Fig. 1
figure 1

Inclusion and exclusion criteria summarized in a Preferred Reporting Items for Systematic Reviews and Meta-Analyses (PRISMA) flowchart. (RT radiotherapy; CRT chemoradiotherapy

Results

Literature search

After applying the filters “<10 years,” “English language,” and “human species,” the PubMed literature search showed 437 references. None had to be excluded due to duplicates. After screening of titles and abstracts, the analysis of 28 full-text articles identified three studies (Table 1) which met the inclusion criteria of the review. 409 studies were excluded because they were case reports, reviews, clinical guidelines, tumor entities other than squamous cell carcinoma of the larynx, received surgical treatments, and/or did not evaluate restaging techniques. On screening full-text articles, eight studies were excluded as they included less than 50% of patients with laryngeal cancer in their cohort. 15 studies were excluded because they did not evaluate the detection of residual cancer after primary RT, CRT, or radioimmunotherapy. Two studies appeared to be reviews of literature and not original research articles when screening the full-text articles. Data analysis was performed to compare restaging methods after organ-preserving treatment of laryngeal carcinoma with RT, CRT, or radioimmunotherapy regarding their diagnostic value. Therefore, the following information was extracted from studies analyzed: name of first author, publication date, type of study, patient number, tumor stage, tumor localization, treatment information, time to imaging after therapy, posttherapeutic imaging modalities, sensitivity, specificity, accuracy, positive predictive values, negative predictive values, and median follow-up time (Table 1). In all of the studies listed in Table 1, confirmation of residual tumor was obtained by imaging follow-up and/or histological examination.

Table 1 Clinical studies on restaging modalities of laryngeal squamous cell carcinoma after radiotherapy, chemoradiotherapy, or radioimmunotherapy

Findings from clinical studies

Table 1 summarizes three articles with regard to restaging methods after organ-preserving treatment of laryngeal carcinoma with RT or CRT. In the above-mentioned studies, none of the patients were treated with radioimmunotherapy. Overall restaging modalities were evaluated in 89 patients, of whom 53 (59.6%) had advanced laryngeal cancer (tumor stage T3, T3–T4, T4). 59 (66.3%) patients were treated with RT, 30 (33.7%) with CRT. One study obtained data retrospectively with 28 patients included in the study, whereas two studies were prospective with 47 and 14 evaluated patients. The time to imaging after RT or CRT varied from 2 to 12 months. The median time for which the patients were followed up was 24 to 35 months.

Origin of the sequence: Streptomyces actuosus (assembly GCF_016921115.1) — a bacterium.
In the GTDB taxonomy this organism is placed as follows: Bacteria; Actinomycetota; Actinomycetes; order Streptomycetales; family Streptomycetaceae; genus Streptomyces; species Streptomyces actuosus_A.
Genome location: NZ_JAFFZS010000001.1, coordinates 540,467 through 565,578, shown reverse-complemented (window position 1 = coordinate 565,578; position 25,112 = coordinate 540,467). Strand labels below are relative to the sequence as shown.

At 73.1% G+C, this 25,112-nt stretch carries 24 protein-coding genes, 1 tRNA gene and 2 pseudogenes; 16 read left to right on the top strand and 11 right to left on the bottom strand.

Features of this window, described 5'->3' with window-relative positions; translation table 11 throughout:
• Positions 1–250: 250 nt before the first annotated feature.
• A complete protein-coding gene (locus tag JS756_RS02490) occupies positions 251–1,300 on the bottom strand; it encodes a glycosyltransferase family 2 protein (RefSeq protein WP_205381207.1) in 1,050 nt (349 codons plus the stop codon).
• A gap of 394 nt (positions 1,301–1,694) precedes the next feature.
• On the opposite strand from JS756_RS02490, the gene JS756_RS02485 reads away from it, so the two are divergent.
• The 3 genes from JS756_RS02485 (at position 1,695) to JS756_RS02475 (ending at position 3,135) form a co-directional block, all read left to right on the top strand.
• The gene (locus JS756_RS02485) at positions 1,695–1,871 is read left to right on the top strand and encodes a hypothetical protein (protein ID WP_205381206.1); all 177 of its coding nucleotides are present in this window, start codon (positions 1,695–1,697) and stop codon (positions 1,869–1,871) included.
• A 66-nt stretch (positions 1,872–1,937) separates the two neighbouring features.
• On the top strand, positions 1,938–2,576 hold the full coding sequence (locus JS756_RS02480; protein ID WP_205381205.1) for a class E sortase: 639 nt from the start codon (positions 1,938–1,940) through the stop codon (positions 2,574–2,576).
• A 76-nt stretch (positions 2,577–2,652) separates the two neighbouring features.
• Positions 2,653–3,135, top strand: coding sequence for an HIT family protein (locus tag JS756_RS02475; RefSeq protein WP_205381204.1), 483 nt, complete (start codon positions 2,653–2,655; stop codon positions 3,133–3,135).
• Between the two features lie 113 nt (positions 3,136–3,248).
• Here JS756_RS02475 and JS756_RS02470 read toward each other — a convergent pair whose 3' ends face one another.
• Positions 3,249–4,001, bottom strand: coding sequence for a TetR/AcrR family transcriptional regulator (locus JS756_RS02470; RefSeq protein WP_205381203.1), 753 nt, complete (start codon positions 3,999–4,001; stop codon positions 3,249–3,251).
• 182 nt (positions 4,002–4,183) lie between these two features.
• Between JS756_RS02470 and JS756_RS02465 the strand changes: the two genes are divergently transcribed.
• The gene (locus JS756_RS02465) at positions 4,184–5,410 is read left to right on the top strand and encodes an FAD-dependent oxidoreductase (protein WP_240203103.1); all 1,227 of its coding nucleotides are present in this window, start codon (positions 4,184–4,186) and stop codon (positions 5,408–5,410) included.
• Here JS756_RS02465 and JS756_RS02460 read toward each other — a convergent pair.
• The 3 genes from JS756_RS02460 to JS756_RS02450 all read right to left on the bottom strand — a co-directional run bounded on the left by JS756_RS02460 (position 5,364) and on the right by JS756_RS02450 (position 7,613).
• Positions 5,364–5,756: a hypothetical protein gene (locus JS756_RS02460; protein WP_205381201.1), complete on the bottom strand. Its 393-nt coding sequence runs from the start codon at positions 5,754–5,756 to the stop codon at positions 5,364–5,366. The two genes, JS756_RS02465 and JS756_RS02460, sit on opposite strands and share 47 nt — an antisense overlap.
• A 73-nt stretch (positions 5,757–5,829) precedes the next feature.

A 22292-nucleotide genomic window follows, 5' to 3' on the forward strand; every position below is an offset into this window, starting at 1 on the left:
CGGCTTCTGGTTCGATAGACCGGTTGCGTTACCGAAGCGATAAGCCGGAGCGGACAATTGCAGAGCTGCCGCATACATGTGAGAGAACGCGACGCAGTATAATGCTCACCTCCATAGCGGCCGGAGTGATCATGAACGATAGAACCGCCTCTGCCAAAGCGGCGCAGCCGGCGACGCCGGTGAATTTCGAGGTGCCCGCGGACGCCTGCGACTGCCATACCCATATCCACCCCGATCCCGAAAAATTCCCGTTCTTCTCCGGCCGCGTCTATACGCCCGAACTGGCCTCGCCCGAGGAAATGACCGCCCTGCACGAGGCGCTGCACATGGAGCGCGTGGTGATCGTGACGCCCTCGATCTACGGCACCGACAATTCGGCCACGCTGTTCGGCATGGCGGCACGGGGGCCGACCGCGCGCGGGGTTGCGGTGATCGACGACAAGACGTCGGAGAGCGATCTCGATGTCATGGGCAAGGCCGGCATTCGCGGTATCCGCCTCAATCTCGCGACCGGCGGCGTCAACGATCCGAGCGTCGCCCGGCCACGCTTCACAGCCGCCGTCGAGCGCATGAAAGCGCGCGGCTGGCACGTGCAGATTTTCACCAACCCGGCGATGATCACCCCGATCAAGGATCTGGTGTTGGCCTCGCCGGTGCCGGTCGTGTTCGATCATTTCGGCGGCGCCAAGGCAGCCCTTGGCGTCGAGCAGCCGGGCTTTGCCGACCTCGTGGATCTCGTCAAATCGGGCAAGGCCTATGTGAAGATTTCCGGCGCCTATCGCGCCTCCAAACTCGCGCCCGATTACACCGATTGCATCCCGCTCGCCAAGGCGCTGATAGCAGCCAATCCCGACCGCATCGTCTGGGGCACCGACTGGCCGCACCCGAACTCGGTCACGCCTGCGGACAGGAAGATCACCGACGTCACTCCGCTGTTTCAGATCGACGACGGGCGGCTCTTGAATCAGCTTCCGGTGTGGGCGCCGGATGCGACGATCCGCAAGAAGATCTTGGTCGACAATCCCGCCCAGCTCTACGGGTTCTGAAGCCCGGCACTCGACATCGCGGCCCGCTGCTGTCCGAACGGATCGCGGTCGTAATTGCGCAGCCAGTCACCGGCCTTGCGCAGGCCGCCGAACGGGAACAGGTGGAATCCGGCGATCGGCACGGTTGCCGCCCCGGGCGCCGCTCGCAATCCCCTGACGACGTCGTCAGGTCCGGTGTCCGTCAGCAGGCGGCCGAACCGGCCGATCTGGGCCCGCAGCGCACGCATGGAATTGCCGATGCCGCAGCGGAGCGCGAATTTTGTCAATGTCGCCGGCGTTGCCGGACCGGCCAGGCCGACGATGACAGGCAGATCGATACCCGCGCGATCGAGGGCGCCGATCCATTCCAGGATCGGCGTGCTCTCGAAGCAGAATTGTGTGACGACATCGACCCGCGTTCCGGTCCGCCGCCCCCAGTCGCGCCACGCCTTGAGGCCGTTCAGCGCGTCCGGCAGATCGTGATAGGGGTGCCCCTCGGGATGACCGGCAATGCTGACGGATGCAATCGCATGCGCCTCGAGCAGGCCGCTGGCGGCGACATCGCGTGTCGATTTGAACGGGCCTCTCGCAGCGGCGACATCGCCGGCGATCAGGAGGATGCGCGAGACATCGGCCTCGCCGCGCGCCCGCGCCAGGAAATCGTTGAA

The restaging methods discussed in those studies comprise [18F]-2-fluoro-2-deoxy-D-glucose ([18F] FDG) positron-emission tomography (FDG PET), [18F]-fluoro-30-deoxy-L-thymidine ([18F] FLT) positron-emission tomography (FLT PET), and C‑11 Methionine (MET) PET. FDG is the most widely used radioactive PET tracer in oncology. Drawbacks of FDG are the physiological uptake in muscles of the larynx and the uptake by inflammatory or reactive tissues occurring after radiotherapy. The sensitivity of FDG PET to detect residual tumor after RT or CRT was 33% in one study [17], and 67 and 75% in two other studies [16, 18]. Been et al. and Mayo et al. reported a specificity of 86 and 85% for FDG PET, respectively [16, 17], whereas Wedman et al. showed a lower specificity of 53% [18]. The PPV in the study by Mayo et al. for FDG PET was 40% [17], which was lower compared to the PPV of 67 and 62% detected in the studies of Been et al. and Wedman et al., respectively [16, 18]. All three studies showed a comparable NPV, with 86, 81, and 73%, respectively [16,17,18]. All studies investigated imaging 2–12 months after finishing radiotherapy. In the study of Wedman et al., 17 patients were included between 1 and 5 years after finishing therapy. Therefore, imaging was not performed with regard to restaging and the results of these patients are not included in this review. Been et al. included FLT PET as a restaging modality in their study and found a sensitivity of 33% and a specificity of 100%. FLT is phosphorylated by thymidine kinase 1 and trapped in the cell. Its activity is increased in proliferating cells like malignant cancer cells. After radiotherapy, the sensitivity of FDG to detect residual tumor was higher as compared to FLT [16]. Wedman et al. also described MET PET as a restaging method, which had a sensitivity of 53% and a specificity of 76%. C‑11 MET is an established radiopharmaceutical and has been successfully used for visualizing primary head and neck cancer. The uptake of amino acids is high in tumor cells but low in inflammatory tissues and could therefore be a good alternative to distinguish residual tumor cells from posttherapeutic inflammation after radiotherapy. The PPV of MET was not significantly higher than the PPV obtained with FDG. Therefore, this study implies that MET PET cannot be used to select patients for a direct laryngoscopy compared to FDG PET.

Discussion

Currently, the American National Comprehensive Cancer Network (NCCN) clinical practice guidelines in oncology for head and neck cancers (version 3.2019–September 16, 2019) [19] recommend a clinical assessment 4–8 weeks after treatment of laryngeal carcinoma with CRT or RT alone. If the clinical assessment shows tumor response, a CT of the primary cancer site and the neck and/or an MRI with contrast should be performed within 8–12 weeks or an FDG PET/CT should be carried out within 12 weeks to assess the extent of the disease. In case the clinical assessment suggests residual primary tumor, persistent disease, or disease progression, a CT and/or an MRI with contrast within 4–8 weeks or an FDG PET/CT should be considered. Accurate diagnostic tools are important to ensure that the correct treatment recommendations are made [20]. Therefore, sensitivity, specificity, accuracy, PPV, and NPV are important parameters to determine the optimal restaging modality for patients with laryngeal squamous cell carcinoma who have been treated by RT or CRT.